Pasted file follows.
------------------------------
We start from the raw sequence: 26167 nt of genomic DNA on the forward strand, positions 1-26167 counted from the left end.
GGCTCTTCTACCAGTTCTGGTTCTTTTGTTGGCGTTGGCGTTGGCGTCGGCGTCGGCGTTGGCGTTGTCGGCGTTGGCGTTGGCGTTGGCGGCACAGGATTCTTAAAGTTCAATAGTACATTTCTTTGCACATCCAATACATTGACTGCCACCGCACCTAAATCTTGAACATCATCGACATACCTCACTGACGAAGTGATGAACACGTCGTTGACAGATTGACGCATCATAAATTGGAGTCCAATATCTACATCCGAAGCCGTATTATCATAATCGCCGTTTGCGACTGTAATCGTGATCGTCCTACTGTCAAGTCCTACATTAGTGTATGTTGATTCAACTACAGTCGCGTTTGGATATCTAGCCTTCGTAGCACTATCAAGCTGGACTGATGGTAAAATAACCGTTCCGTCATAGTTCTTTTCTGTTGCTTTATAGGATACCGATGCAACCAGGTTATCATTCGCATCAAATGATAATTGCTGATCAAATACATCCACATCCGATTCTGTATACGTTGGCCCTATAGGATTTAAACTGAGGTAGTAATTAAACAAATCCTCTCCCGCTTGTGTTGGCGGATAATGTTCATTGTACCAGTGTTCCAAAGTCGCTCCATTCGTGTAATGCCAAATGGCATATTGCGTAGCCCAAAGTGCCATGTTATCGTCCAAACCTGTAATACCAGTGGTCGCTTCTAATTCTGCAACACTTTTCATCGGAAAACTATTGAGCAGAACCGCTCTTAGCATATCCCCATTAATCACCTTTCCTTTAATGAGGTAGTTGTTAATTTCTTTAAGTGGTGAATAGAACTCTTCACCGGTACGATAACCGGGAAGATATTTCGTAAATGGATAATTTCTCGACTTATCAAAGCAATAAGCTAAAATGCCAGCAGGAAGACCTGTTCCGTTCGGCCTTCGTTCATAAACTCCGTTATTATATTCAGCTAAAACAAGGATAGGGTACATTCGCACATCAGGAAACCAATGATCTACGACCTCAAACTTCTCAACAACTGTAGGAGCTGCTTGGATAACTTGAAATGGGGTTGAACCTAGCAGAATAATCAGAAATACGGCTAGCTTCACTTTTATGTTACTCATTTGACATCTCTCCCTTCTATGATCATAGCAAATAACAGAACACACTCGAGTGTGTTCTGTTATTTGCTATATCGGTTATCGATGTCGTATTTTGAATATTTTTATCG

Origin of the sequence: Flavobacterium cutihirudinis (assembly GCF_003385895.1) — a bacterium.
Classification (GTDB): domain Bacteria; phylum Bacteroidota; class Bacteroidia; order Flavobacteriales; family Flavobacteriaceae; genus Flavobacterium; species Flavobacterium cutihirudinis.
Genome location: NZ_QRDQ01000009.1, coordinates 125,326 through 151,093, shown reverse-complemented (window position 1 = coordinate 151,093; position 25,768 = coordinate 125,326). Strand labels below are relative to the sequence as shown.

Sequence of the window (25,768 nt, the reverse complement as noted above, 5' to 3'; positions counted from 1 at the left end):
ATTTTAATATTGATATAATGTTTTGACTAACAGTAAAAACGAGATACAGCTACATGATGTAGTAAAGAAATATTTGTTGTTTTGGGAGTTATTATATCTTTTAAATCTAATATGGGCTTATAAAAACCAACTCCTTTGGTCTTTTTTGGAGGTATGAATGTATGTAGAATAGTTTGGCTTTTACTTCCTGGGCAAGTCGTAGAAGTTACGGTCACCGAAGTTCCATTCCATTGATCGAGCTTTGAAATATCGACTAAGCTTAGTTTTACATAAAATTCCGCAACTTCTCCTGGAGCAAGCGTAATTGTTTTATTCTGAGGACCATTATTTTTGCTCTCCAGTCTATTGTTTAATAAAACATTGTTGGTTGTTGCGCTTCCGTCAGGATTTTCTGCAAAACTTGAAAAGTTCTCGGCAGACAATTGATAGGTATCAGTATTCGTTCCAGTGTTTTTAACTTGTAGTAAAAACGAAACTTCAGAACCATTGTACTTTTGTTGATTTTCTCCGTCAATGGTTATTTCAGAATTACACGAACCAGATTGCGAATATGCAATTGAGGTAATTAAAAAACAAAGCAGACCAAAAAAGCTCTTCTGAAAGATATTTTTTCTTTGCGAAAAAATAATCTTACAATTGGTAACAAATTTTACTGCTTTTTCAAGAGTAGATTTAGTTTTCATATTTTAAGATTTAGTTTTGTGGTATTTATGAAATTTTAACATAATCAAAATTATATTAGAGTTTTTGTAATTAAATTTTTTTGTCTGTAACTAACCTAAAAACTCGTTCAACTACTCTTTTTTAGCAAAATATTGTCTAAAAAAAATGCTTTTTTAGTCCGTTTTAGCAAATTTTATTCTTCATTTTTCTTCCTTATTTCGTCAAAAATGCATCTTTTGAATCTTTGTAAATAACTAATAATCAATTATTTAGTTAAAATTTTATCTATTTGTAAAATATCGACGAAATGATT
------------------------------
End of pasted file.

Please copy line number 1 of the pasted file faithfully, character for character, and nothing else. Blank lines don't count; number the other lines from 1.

We start from the raw sequence: 26167 nt of genomic DNA on the forward strand, positions 1-26167 counted from the left end.